Memories kept on file

Growing up in care means childhood memories
are kept on files – and are difficult to obtain, writes Anna

So now we have a Freedom of Information Act.
That’s all right then. But, as far as I am concerned, it promises
no more freedom of information than there has been.

My past and future are tied up in documents in
a filing cabinet. If you are like 90 per cent of people, you can
find out about your childhood just by asking your mother, your
grandfather, even your great aunt. They may link you up with other
relatives or friends of the family from years back who will paint
in your early background.

Not me. All the information that families take
for granted is only available to me if I can obtain files from a
national charity. And you know what happens to files. The local
ones are sent to the region, the region sends them to the national
head office, and the national head office cannot store them so it
sends them to a storage place.

The charity is responsible for all those
little glimpses of childhood that help to establish the personality
of the adult. The prosaic words of a local authority fostering
officer are not as original as the memories of a grandmother but
they are all I have. For someone with family it is hard to imagine
what it is like to live without a mother, a father, a sister, a
brother – no sense of self, no sense of belonging, no sense of

Since the charity has been my guardian from
the day I was born, I had nowhere else to turn. It has been
difficult to obtain the facts. I can have access to some of their
records, which means sitting down with a great many files and
reading them with another person in the room. I cannot copy them
and some files are kept from me.

The Freedom of Information Act 2000 gives the
government the power to decide whether certain information is too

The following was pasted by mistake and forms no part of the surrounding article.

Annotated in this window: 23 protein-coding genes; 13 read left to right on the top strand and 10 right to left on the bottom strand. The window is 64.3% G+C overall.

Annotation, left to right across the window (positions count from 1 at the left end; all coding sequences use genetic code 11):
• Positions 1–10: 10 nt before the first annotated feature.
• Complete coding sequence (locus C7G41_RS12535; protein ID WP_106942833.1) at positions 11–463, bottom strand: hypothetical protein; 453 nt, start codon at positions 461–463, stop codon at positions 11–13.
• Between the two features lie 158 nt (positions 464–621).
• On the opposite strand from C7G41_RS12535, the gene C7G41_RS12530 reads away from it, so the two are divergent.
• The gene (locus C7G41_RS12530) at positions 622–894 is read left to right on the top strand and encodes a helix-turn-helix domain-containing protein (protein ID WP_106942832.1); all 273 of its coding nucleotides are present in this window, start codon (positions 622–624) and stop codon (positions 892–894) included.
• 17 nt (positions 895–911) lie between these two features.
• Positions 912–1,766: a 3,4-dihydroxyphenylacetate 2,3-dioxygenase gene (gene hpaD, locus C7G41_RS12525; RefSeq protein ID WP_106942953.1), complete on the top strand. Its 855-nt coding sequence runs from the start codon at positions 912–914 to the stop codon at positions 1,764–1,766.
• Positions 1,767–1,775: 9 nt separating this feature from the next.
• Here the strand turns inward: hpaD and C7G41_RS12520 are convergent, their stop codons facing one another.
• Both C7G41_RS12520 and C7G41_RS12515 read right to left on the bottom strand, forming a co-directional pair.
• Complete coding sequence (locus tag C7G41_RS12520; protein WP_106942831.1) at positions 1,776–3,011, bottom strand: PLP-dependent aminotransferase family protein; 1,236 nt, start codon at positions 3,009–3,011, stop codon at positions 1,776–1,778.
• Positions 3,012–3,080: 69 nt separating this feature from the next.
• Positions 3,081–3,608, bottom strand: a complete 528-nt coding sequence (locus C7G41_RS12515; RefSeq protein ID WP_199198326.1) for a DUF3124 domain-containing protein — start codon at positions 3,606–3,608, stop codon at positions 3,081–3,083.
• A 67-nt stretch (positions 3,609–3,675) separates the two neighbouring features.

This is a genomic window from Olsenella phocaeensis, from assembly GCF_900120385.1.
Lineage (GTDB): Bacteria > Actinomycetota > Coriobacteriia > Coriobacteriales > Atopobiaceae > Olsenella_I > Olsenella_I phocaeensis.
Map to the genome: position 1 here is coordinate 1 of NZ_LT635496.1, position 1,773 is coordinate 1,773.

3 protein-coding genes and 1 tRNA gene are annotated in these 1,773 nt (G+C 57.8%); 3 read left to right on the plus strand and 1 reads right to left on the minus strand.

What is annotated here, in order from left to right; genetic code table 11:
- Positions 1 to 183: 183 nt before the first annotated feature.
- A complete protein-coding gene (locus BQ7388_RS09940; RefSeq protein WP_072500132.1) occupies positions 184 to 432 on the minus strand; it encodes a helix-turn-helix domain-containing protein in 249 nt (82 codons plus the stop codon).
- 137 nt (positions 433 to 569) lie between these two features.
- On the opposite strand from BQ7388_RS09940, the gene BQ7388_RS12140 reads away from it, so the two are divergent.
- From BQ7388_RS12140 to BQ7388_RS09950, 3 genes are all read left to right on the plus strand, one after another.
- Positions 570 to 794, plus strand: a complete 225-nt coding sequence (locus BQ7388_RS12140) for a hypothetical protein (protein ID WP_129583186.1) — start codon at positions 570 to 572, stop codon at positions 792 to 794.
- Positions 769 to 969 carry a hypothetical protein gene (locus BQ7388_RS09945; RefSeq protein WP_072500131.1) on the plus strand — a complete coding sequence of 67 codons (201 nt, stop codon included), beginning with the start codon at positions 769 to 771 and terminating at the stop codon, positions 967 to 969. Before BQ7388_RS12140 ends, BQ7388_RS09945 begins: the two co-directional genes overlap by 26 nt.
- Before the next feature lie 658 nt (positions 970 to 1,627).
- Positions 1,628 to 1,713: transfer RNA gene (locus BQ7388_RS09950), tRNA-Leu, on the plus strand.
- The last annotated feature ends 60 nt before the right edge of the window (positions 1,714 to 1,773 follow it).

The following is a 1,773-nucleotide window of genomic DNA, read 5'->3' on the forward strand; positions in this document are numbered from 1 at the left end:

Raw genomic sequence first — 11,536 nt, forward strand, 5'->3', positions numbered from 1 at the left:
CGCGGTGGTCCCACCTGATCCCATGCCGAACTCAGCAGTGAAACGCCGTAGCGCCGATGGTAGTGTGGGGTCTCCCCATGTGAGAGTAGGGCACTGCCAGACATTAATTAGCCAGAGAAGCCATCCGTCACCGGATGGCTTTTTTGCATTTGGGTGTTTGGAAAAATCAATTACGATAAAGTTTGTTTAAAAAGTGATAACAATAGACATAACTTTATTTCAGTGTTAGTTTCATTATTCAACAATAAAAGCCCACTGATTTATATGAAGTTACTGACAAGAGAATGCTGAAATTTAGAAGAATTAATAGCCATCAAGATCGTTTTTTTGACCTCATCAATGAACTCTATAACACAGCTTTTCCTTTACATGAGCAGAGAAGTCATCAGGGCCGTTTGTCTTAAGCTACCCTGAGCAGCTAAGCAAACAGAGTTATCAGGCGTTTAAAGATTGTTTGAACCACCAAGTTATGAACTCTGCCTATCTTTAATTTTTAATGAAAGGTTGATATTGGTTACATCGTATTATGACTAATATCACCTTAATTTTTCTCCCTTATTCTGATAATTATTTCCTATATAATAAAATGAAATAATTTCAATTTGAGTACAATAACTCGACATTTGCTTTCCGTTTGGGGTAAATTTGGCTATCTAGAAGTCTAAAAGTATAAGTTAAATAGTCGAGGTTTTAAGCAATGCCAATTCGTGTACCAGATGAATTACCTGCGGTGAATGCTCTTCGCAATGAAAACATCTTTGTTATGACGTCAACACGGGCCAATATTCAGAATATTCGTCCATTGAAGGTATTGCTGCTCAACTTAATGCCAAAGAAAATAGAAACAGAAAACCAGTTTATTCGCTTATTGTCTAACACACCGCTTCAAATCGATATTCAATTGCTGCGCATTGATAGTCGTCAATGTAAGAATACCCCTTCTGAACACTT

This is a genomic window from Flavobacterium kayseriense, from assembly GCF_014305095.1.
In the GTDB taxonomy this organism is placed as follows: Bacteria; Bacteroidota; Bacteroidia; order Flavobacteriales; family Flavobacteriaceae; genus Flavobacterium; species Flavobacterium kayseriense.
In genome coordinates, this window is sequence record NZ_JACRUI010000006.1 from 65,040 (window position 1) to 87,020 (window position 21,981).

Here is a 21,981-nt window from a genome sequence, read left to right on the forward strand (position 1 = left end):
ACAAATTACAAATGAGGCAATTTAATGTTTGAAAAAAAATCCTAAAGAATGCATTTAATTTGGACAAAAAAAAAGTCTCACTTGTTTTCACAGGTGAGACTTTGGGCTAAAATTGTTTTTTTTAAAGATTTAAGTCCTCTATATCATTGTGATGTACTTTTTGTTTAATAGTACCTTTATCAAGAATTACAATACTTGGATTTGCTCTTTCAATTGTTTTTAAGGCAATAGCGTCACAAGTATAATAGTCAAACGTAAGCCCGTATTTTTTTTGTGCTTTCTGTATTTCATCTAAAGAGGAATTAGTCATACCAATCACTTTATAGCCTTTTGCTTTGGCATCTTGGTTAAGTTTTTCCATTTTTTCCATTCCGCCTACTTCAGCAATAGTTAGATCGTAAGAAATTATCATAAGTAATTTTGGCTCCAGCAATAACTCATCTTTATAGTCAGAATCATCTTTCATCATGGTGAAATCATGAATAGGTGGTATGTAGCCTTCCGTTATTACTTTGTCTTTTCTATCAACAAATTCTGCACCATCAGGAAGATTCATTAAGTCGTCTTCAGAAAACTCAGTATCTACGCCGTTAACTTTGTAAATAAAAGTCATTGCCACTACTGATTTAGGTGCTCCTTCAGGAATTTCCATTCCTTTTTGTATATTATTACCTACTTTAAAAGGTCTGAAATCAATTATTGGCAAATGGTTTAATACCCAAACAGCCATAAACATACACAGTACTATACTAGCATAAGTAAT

sensitive to release. According to the charity, it can be just as
selective over information about me – and the other 10,000-15,000
children who were in care with me in the 1960s and 1970s.

Do you remember when you were eight years old
getting into a tantrum or later when you were 11 staying out all
night just to frighten the poor woman who was trying to look after
you? Everyone has such tales to trot out at family reunions or when
the chatter around the dinner table gets nostalgic. Such events are
dismissed with a throwaway line such as “we were all young once.”
But not if you were in care as I was. Episodes such as those I have
mentioned were written down in a dossier and then reviewed by
succeeding care managers. Ordinary childhood actions were sometimes
seen as good reasons for repressive responses, even long

I have now read through a large number of
records of my life. Perusing these records of every alleged
misdemeanour leaves me quivering with rage. Hard times might just
be rotten luck for some people from more conventional backgrounds.
But in my case, it seems to me, they were the result of misguided
decisions and wild assumptions made on the basis of notes that
recorded the passing episodes of my early life.

Anna Young was born with cerebral
palsy and grew up in care. She is a freelance journalist and is
also studying for a degree.

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